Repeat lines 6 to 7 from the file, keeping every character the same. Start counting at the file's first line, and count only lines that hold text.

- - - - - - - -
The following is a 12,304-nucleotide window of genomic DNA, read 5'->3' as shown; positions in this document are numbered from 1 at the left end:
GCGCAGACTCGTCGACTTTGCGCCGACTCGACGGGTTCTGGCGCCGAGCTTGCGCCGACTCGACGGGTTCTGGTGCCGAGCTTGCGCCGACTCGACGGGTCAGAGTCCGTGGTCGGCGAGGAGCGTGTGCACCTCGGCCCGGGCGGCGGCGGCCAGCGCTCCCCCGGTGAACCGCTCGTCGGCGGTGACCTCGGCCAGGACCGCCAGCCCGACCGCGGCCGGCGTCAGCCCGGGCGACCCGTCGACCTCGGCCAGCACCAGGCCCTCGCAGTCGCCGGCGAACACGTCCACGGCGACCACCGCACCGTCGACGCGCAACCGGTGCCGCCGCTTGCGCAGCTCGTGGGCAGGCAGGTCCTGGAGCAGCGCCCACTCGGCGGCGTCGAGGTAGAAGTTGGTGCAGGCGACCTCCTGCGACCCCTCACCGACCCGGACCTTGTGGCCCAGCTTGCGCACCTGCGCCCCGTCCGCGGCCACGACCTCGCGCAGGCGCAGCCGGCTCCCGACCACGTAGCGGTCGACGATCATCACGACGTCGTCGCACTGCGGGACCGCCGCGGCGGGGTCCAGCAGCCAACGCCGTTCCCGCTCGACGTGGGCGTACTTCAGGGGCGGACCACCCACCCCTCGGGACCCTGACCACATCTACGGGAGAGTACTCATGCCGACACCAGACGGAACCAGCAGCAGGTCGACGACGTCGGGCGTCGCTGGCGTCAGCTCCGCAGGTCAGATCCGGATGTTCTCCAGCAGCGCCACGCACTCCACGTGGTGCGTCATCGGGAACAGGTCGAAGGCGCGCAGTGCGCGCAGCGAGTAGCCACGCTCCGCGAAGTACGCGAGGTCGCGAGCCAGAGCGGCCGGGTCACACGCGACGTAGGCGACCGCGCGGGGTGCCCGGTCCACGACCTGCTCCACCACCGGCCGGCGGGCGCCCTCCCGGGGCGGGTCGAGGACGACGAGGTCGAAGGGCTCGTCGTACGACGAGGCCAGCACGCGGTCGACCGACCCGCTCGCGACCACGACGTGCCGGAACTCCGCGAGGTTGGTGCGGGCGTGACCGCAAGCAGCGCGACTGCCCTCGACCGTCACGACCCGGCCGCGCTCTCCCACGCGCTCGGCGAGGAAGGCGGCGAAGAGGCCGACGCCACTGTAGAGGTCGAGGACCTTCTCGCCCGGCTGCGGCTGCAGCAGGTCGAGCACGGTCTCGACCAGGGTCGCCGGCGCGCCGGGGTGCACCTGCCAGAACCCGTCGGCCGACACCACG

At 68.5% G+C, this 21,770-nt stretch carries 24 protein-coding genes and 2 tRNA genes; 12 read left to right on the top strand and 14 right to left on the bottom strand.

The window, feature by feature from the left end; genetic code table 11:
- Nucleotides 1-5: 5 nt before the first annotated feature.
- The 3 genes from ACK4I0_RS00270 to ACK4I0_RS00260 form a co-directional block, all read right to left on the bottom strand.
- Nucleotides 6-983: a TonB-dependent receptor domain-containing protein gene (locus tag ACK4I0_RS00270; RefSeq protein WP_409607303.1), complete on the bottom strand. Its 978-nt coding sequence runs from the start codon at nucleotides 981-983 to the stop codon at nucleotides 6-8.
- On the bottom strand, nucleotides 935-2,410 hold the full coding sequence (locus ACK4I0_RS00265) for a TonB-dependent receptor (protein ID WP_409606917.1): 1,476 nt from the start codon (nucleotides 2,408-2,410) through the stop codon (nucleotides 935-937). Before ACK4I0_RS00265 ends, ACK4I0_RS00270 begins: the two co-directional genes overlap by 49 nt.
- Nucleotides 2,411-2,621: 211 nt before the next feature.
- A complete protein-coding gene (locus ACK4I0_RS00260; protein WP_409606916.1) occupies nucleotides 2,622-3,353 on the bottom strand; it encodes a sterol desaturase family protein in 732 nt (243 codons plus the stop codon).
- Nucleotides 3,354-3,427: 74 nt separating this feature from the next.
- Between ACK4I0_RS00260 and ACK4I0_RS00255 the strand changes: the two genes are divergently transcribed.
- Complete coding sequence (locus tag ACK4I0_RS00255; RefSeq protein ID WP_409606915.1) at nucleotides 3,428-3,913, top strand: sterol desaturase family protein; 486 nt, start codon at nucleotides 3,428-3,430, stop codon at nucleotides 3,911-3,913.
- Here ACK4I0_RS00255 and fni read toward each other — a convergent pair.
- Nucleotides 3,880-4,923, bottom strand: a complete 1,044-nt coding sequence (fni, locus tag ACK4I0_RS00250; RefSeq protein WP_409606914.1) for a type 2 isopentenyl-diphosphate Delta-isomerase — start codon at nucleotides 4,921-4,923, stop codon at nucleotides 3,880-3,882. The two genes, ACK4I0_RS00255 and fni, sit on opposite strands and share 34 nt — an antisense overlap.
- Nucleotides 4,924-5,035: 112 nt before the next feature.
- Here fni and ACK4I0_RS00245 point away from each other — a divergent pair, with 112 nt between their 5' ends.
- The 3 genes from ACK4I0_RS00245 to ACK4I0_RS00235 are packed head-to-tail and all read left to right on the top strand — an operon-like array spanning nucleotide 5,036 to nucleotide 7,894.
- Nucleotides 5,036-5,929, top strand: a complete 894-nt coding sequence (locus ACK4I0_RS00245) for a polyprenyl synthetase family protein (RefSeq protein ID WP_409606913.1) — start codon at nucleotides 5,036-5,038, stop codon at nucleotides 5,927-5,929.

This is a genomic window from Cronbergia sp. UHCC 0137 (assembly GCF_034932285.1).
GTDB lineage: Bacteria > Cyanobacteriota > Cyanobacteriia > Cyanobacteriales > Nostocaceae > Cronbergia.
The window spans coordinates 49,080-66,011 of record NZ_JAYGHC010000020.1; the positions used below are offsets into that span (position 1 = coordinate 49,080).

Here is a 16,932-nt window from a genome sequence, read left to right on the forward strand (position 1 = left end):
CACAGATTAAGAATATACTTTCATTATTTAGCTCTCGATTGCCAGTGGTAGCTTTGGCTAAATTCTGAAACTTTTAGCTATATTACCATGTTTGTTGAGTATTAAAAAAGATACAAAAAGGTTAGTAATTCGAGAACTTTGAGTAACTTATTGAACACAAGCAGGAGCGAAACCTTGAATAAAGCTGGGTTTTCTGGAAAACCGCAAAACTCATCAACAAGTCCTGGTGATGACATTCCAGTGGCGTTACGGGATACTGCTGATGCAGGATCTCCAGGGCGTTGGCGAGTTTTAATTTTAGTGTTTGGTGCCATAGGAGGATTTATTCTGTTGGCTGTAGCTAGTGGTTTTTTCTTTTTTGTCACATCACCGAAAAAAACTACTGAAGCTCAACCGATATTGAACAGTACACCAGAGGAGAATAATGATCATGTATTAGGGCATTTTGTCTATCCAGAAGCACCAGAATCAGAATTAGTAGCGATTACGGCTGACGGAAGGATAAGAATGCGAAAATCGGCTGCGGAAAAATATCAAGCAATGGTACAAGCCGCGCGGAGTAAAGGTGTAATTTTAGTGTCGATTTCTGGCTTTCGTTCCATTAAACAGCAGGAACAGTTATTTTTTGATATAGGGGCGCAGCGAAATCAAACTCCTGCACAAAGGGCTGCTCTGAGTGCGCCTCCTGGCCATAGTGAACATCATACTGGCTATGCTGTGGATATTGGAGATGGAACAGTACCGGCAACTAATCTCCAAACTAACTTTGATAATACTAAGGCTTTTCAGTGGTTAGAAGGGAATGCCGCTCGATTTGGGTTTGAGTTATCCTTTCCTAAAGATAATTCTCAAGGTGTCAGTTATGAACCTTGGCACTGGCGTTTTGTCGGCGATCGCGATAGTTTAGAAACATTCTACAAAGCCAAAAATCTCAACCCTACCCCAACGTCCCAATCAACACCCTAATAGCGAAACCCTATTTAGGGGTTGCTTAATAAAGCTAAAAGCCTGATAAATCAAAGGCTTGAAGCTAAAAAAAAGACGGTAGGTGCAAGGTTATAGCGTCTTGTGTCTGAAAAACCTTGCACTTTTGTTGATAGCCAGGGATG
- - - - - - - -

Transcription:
- The 3 genes from ACK4I0_RS00270 to ACK4I0_RS00260 form a co-directional block, all read right to left on the bottom strand.
- Nucleotides 6-983: a TonB-dependent receptor domain-containing protein gene (locus tag ACK4I0_RS00270; RefSeq protein WP_409607303.1), complete on the bottom strand. Its 978-nt coding sequence runs from the start codon at nucleotides 981-983 to the stop codon at nucleotides 6-8.